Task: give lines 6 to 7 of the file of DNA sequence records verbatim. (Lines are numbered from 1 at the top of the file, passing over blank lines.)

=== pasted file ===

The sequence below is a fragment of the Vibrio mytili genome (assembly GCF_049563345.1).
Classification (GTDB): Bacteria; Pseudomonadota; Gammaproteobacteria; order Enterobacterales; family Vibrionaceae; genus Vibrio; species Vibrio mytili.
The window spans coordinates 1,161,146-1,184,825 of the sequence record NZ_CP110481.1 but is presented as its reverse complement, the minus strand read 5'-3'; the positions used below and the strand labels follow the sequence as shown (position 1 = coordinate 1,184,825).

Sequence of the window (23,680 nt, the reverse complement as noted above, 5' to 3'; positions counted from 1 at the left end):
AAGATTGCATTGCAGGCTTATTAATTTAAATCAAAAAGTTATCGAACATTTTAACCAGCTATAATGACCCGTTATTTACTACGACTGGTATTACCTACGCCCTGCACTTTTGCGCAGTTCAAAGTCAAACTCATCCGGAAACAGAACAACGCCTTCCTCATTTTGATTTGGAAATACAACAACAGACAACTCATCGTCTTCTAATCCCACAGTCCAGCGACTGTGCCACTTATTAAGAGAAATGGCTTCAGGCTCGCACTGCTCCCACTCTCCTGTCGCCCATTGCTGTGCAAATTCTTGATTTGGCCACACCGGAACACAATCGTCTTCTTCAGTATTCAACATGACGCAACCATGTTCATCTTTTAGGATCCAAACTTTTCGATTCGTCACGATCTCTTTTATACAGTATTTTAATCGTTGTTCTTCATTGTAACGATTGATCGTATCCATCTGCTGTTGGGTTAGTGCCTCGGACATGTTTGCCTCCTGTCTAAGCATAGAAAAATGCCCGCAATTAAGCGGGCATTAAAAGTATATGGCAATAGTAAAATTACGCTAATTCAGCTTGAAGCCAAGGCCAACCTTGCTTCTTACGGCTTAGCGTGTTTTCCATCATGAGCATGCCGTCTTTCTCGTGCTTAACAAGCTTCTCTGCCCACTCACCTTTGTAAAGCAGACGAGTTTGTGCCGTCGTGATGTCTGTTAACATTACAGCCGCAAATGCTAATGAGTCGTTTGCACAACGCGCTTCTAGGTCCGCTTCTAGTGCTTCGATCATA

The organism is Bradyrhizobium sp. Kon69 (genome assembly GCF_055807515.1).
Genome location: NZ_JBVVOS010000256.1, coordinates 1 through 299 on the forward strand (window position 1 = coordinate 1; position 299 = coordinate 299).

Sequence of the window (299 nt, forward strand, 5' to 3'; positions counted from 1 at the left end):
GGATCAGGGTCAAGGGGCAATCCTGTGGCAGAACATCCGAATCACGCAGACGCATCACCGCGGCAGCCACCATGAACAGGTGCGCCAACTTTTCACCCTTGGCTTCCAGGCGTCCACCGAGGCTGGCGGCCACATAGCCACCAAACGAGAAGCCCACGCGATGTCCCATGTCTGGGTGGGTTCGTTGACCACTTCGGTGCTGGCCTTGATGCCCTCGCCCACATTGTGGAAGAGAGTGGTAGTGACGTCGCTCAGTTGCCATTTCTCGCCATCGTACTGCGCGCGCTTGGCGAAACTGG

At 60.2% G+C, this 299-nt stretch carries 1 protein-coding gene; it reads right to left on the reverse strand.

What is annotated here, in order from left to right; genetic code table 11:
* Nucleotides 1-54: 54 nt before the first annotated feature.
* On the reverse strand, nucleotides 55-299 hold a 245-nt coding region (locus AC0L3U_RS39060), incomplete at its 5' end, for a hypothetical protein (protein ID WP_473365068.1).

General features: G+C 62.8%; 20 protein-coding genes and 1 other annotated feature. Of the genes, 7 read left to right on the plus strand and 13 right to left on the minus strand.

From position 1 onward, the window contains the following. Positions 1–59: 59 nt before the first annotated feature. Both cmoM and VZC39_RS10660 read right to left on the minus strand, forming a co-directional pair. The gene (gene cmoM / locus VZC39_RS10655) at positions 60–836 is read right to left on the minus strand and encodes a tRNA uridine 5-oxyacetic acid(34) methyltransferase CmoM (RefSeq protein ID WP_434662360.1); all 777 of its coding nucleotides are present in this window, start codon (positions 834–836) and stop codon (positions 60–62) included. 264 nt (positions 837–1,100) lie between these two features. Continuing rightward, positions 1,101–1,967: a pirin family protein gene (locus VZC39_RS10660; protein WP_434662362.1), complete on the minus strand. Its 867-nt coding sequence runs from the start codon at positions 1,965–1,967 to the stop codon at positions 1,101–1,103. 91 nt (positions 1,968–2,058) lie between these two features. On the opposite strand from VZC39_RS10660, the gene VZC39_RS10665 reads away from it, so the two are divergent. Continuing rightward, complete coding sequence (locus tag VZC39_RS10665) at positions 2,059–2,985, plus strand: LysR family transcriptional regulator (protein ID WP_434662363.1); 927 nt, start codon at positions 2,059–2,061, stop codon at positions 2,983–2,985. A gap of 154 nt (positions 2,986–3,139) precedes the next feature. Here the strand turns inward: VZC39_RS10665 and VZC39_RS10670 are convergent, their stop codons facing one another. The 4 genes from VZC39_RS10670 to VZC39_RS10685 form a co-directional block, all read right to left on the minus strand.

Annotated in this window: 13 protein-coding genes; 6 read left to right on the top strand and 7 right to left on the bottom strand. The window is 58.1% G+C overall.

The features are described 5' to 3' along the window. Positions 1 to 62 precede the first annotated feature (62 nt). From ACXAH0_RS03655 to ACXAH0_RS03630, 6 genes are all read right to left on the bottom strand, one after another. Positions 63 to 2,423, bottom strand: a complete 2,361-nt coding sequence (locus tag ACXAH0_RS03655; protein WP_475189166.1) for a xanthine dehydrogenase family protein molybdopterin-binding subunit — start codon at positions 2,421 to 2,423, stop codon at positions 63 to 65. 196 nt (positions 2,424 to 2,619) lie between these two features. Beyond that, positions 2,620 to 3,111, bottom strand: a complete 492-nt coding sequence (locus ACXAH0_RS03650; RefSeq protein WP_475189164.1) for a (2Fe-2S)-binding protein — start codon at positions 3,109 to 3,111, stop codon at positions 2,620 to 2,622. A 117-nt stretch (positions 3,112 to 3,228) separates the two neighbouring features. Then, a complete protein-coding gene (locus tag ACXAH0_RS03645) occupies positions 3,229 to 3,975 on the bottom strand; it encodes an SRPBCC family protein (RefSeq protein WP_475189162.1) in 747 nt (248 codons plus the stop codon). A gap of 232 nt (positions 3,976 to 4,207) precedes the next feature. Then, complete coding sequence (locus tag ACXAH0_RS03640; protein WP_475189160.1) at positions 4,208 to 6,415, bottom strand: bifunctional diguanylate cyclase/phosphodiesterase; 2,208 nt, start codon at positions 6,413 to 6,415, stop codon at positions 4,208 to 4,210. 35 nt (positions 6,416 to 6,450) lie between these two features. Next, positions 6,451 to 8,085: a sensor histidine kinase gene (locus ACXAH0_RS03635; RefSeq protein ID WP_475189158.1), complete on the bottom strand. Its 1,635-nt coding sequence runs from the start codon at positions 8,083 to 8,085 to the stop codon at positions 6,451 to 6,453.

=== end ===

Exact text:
The organism is Bradyrhizobium sp. Kon69 (genome assembly GCF_055807515.1).
Genome location: NZ_JBVVOS010000256.1, coordinates 1 through 299 on the forward strand (window position 1 = coordinate 1; position 299 = coordinate 299).